So the ingredients are in place not only for a big stock market pullback in the US, but also for a huge corporate debt crisis. Corporations will find that they’re over-leveraged and that they’re interest rates are surging. This suggests that all risk assets—US debt and equities will suffer in the next financial and economic downturn.

Quiet Week in the Summer

July 9, 2017

While tracing out a small yo-yo pattern during the week, the S&P500 ended on Friday almost unchanged from the previous week’s close. Typical of many summer weeks when many traders and active investors take vacations, the volume of shares traded also fell. And in keeping with the sleepy equity market action, S&P volatility also barely moved—it finished the week near the lows of the year.

US economic reports were mixed. PMI manufacturing and construction spending started the week on down notes; both missed expectations. Factory orders also missed. Initial jobless claims  and international trade both missed as well. On the bright side, ISM manufacturing and ISM services both beat consensus estimates. And the big number of the week, payrolls, also beat expectations. That said, other parts of the payrolls report were disappointing—the unemployment rate ticked higher and average hourly earnings missed. So all in all, there is still no strong evidence that the US economy is anywhere close to accelerating out of its multi-year anemic rate of growth.

In terms of technical analysis, the daily chart is continuing to show a bearish momentum pattern in the S&P500. And now that prices are hugging the 50 day moving average, it wouldn’t take much of a drop for this key level of support to get broken. If that happens then look for support at the 200 day moving average which is about 100 points lower on the S&P.

So with a typical July week in the books, the risk asset markets in the US behaved as expected—they didn’t move a lot in either direction. While valuations remain extremely stretched to the upside, the markets appear to be looking for catalysts to move them meaningfully in any direction, either up or down.

Short-Term US Treasuries Pushing Higher in Yield

July 3, 2017

After stalling the prior week, the S&P500 dropped about 0.6% last week. Volume was light—in part because there was very little conviction behind the selling and in part because the slower summer trading season has kicked in. While volatility did jump one day during the week, it was promptly sold off and finished not much higher than it began….still near 2017 lows. One of the most profitable trades for all of 2017 and much of last year is to sell volatility short. The only problem with this trade is that by selling downside protection insurance, traders are assuming just that—the risk that US stock prices do take a tumble and if so, then this “profitable” trading theme will be destroyed in an instant. Until this happens though, its becoming a crowded trade and ironically helps push up US equity index prices by making the price of volatility fall artificially lower than it would be were it not for the crowding that’s going on in the short vol trade.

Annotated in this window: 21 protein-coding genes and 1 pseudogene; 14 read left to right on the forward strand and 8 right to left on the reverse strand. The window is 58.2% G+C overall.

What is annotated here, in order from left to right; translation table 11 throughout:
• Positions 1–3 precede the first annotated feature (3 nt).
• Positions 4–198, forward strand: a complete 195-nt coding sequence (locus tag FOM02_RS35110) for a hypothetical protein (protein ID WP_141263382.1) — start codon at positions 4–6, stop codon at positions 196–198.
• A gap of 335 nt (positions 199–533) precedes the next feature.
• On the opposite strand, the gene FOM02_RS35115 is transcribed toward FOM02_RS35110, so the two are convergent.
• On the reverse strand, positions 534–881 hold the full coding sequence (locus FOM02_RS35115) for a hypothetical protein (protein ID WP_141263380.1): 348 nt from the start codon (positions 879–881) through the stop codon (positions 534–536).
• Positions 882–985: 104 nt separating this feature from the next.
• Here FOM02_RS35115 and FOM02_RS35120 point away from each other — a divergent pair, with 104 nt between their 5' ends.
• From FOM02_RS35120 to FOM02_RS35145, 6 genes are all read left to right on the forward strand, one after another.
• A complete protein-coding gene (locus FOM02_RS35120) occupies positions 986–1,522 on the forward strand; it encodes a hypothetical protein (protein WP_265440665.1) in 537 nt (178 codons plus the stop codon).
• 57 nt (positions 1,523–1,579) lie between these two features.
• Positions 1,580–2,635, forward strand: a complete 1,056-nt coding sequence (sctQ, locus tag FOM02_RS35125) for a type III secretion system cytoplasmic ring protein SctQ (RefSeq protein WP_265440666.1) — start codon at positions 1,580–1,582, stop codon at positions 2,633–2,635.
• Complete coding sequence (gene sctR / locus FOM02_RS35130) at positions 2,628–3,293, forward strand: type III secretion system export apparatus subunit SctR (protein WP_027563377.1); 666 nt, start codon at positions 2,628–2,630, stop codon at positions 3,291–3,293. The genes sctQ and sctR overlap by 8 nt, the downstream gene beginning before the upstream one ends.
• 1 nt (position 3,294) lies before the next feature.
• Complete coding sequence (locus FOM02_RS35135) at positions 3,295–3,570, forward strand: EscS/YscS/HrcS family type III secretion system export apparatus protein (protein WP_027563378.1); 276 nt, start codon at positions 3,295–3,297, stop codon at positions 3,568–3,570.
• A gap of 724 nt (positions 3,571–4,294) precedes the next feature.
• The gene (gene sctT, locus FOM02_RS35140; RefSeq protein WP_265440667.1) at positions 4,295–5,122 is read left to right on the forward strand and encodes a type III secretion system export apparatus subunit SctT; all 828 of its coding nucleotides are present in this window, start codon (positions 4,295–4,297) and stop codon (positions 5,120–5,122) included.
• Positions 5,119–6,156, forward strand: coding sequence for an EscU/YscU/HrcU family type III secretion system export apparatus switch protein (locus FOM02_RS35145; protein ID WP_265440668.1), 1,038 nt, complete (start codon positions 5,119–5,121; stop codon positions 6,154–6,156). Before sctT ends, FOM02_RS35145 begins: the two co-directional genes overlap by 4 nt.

In terms of technical analysis, the S&P500 has now formed a bearish pattern on the daily charts. Last week’s pullback in prices cemented this signal. Of course, this doesn’t mean that further price drops are imminent or 100% likely to happen, but it does mean that the risk of further drops, in the near future, has gone up….and that investors should be more cautious. On the other hand, the pattern on the longer-term weekly charts is still strongly bullish. Last week’s pullback on the S&P is barely noticeable on the weekly charts, which are showing that the upward momentum is still in effect.

Last week’s US economic reports were mixed to weak. Durable goods orders, both headline and ex-transportation, came in well below expectations. The Chicago Fed national activity index was a disaster. The Dallas Fed manufacturing survey disappointed. The Case Shiller 20 city home price index year on year) missed. The Richmond Fed manufacturing survey also missed. Pending home sales disappointed. Initial jobless claims were weaker than predicted. And Core PCE, one of the Fed’s favorite measures of inflation, came in lower than expected.  On the positive side, consumer confidence beat expectations. First quarter GDP came in a bit better than predicted (still super low, but not as bad as originally feared). Personal income beat expectations, and so did Chicago PMI.

Finally, the Fed’s rate hiking cycle is beginning to make a notable impact on the short end of the US Treasury curve. While the longer end (eg. the 10 year) is yielding less today than it did on January 1st of this year, the 2 year Treasury is yielding far more. At 1.4%, it’s 20 basis points above the 1.2% it yield at the beginning of the year. And more importantly, it’s yielding almost 2.5 times more than it did only a year ago.

The implications are important, because while loans such as mortgages are priced off the longer-term instruments such as the US 10 year, many other forms of consumer and corporate debt are priced off shorter term reference points. So as the US 2 year yield continues to climb, and climb substantially, this will negatively impact US corporate profits and US consumer disposable incomes (ie. their ability to spend will go down and this will also reduce corporate profits).

The bottom line is that the old saying of “Don’t fight the Fed” works both ways:  when the Fed eases, it pays to be long risk assets, but when the Fed tightens, it makes sense to be cautious about being long risk assets. And today, the Fed is in a full-bore tightening mode, so adopting a more cautious investment outlook seems to make a lot of sense.